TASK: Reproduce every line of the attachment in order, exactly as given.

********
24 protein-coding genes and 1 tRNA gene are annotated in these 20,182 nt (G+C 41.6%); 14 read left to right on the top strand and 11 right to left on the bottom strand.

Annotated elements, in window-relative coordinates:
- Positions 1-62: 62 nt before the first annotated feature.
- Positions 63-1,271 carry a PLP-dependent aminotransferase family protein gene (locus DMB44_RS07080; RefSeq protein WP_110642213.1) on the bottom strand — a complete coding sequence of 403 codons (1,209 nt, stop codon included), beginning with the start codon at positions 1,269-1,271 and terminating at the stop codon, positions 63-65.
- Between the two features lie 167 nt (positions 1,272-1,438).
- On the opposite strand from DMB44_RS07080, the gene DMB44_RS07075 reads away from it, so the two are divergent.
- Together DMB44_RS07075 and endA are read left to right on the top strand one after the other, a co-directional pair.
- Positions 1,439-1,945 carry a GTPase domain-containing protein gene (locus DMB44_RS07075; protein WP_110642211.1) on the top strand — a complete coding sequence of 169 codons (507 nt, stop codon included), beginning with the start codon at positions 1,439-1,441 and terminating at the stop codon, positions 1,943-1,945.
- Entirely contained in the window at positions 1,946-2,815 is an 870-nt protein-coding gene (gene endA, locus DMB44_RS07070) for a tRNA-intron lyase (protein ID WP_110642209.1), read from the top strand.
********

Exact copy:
24 protein-coding genes and 1 tRNA gene are annotated in these 20,182 nt (G+C 41.6%); 14 read left to right on the top strand and 11 right to left on the bottom strand.

Annotated elements, in window-relative coordinates:
- Positions 1-62: 62 nt before the first annotated feature.
- Positions 63-1,271 carry a PLP-dependent aminotransferase family protein gene (locus DMB44_RS07080; RefSeq protein WP_110642213.1) on the bottom strand — a complete coding sequence of 403 codons (1,209 nt, stop codon included), beginning with the start codon at positions 1,269-1,271 and terminating at the stop codon, positions 63-65.
- Between the two features lie 167 nt (positions 1,272-1,438).
- On the opposite strand from DMB44_RS07080, the gene DMB44_RS07075 reads away from it, so the two are divergent.
- Together DMB44_RS07075 and endA are read left to right on the top strand one after the other, a co-directional pair.
- Positions 1,439-1,945 carry a GTPase domain-containing protein gene (locus DMB44_RS07075; protein WP_110642211.1) on the top strand — a complete coding sequence of 169 codons (507 nt, stop codon included), beginning with the start codon at positions 1,439-1,441 and terminating at the stop codon, positions 1,943-1,945.
- Entirely contained in the window at positions 1,946-2,815 is an 870-nt protein-coding gene (gene endA, locus DMB44_RS07070) for a tRNA-intron lyase (protein ID WP_110642209.1), read from the top strand.